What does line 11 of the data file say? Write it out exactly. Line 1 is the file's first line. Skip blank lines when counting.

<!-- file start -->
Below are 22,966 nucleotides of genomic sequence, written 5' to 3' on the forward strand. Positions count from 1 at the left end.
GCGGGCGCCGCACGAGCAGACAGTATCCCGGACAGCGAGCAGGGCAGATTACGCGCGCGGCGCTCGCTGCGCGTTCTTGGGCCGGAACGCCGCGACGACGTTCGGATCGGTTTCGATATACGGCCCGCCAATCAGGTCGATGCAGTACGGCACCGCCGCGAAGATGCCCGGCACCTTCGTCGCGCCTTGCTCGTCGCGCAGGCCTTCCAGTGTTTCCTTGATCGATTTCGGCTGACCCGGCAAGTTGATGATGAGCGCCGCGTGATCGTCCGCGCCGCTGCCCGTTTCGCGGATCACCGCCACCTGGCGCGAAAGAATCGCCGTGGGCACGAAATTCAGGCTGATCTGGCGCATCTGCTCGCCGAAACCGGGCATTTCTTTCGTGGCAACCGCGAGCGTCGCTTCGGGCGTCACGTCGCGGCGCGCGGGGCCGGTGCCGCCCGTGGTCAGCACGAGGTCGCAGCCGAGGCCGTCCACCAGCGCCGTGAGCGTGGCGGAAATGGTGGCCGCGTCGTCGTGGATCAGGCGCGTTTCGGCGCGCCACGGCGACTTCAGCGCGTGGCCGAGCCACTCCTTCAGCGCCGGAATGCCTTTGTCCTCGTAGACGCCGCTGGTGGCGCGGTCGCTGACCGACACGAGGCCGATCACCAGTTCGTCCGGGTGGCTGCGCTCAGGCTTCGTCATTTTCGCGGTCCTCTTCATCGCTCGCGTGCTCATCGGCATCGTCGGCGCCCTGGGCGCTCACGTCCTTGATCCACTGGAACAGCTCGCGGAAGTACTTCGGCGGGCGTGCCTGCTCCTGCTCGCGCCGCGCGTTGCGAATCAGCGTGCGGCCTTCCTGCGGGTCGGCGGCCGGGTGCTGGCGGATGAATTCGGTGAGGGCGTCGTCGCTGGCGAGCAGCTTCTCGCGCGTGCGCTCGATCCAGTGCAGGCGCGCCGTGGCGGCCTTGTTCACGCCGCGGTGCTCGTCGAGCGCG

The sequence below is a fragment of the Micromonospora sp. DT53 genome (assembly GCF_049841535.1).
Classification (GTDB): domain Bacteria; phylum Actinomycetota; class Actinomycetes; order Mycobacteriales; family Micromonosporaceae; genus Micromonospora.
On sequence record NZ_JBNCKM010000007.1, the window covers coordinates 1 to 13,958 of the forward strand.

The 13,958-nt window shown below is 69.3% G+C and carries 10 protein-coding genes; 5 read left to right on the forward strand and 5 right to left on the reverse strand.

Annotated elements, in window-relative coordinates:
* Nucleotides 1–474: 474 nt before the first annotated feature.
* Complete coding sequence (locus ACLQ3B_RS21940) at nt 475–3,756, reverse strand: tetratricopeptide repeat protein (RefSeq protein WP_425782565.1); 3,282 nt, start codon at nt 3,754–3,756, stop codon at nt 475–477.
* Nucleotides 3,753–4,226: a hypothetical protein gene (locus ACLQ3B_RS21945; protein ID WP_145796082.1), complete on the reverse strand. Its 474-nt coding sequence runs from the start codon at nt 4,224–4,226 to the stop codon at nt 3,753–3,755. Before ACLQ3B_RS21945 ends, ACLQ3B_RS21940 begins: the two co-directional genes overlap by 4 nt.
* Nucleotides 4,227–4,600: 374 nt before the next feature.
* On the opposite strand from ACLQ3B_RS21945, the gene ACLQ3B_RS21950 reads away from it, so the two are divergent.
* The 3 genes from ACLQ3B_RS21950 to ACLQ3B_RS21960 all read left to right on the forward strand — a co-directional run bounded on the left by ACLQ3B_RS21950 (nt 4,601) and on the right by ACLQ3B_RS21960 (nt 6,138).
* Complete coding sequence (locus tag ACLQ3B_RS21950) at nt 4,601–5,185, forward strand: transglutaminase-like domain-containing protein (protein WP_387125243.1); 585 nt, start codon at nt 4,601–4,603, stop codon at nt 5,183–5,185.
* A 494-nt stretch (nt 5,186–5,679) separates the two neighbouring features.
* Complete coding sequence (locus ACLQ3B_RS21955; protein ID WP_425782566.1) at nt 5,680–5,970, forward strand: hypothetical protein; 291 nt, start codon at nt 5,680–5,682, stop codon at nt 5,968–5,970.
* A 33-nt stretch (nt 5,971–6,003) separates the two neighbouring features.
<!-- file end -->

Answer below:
* Nucleotides 4,227–4,600: 374 nt before the next feature.